Decision Making

One only has to look at the news to see the challenge leaders face in unifying their organizations while dealing with the emotional reaction of stakeholders who feel they are ignored or left out in the decision making process. Prime Minister Theresa May’s struggle to unify her country in light of the pending vote on Brexit is a telling example. While 51.9 percent of those who voted supported withdrawal in 2016, an agreement of the terms of the split is causing pandemonium, causing May to delay the vote on the agreement. This raises all kinds of issues including whether Brexit should or will happen. Most of us wouldn’t want to trade places with her right now!

Are Our Companies Any Different?

In the past three weeks I have worked with clients in various stages of strategic development and implementation. No matter how much effort and discussion goes into helping people understand the implication of making a strategic choice, when it is time for the rubber to meet the road, there is push back. The first decision is usually more data driven. The push back is emotional.

It happens because decisions feel abstract at the time they are made

Implementation, when the change driven by the decision is identified, becomes personal. While people may buy-in to the decision for all of the right reasons, they don’t want to change those things they have historically valued or relied on as “the way to do something”.  It is human nature.  A recent Harvard Business Review article, titled Unite Your Senior Team, had this to say:

“In confronting disruptive change, the heart of the challenge is a human one.  Leaders understand that they must allocate human and financial resources to new growth efforts or face a future in which start-ups and other rivals overtake them. Yet they are often paralyzed by the status quo and disagreement about the future.

Leaders know that that the world doesn’t stand still and that what used to work isn’t what will work now. Unfortunately, their constituencies who have grown accustomed to it, have come to believe it is “right” and in some cases “the best or only way” to do something.  

I have been donating my time to anon-profit this year to help them turn around their downward trajectory. We have deployed a data-driven and inclusive process that yielded recommendations that required the organization to let go of some of their past traditions while embracing new growth opportunities. So much has changed since they were founded 40+ years ago—new technology, new science, new value systems, and generational differences. However, as the clarity of the specific recommendations have come to light there is a very outspoken, even if small, group that believes these recommendations are wrong because they require them to change philosophies they have long valued. They want to save the organization without changing it. This organization is breaking over the weight and depth of emotion tied to maintaining the status quo.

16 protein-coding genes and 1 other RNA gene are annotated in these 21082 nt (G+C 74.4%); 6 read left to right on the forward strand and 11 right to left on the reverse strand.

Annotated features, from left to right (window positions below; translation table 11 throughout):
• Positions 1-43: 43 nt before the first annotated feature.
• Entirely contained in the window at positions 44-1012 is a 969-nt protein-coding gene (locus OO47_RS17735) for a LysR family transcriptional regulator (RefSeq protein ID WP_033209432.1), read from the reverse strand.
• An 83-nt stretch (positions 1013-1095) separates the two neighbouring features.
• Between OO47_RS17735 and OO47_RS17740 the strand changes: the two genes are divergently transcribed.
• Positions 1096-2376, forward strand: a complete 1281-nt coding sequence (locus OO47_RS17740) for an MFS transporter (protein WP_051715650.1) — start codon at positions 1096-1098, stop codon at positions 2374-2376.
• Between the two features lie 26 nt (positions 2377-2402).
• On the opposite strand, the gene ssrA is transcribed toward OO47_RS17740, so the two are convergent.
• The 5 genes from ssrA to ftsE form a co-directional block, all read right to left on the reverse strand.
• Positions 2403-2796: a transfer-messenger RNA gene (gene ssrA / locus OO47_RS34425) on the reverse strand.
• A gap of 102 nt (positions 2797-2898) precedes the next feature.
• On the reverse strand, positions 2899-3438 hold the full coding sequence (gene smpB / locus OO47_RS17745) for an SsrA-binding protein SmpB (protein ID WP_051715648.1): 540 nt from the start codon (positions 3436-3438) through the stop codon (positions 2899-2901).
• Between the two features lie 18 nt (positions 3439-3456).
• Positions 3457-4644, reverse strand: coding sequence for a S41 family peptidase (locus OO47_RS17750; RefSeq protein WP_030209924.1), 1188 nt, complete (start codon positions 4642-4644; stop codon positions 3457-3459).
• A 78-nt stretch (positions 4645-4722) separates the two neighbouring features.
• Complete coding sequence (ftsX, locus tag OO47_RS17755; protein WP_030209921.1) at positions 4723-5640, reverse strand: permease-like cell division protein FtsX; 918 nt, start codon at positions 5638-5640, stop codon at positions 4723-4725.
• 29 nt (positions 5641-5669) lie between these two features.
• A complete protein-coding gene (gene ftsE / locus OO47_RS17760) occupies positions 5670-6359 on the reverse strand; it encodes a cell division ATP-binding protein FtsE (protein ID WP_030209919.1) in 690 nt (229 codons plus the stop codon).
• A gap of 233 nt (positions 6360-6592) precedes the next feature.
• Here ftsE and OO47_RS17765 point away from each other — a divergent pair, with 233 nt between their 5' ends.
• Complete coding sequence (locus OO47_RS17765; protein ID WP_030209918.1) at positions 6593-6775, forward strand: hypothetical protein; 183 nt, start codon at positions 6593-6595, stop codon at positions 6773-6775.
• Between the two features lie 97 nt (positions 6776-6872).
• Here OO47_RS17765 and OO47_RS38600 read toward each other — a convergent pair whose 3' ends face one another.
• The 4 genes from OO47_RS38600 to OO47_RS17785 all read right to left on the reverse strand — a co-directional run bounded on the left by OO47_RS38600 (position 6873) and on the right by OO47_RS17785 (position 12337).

So what can you do as leaders to head this off?

1.      Do your homework. Find out the hot buttons most likely to erupt and the people most likely to push back. By doing this ahead of time, you can develop a process that tries to address concerns while building in group commitments along the way, making it more difficult for one person or a small group to undermine the process at the end. Work to build consensus—until you can’t. If there is someone in the crowd that is unreasonable and divisive, take action.  At some point the greater good needs to be considered.

2.      Recognize that emotions are a necessary part of decision-making. As leaders we have to appeal to them as much as to the rationale thought behind our business strategy and strategic initiatives. The case has to be clear. Data needs to be persuasive. Benefits need to be defined.

 3.      Think ahead to implementation.  Often times, push back happens when people don’t understand the implications of their strategic decisions. They think it all makes sense until they understand the specific change that is required to implement it. I strongly encourage leaders to think ahead to the implementation scenarios and discuss what will be different if the decision is made.

Literally, have a two-column chart of “before” and “after”. How will this decision change our culture, our investments, our technology priorities, our hiring policy, our interaction with customers, etc. Document what the new world will look like at the time of the decision to try to minimize the surprise felt later when stakeholders realize the implications of what they agreed to.

I have another client who is doing just that—taking time to process their future world under two possible strategic scenarios. They are moving slowly in part because the group couldn’t agree initially and they realize there is a lot at stake. Because they want everyone on board at the end, they are charting two scenarios, which are quite different and figuring out how living under each would guide their future. It is not about WHAT the company does but HOW the company approaches each activity—like product development or customer service or even pricing. As a result of clarifying it up front, there will be less opportunity for wiggle room when the implementation phase comes around.

Does your organization experience this problem? How have you solved it in the past? What do you see as a viable way to unite factions that disagree over significant decisions? Let’s start a discussion.

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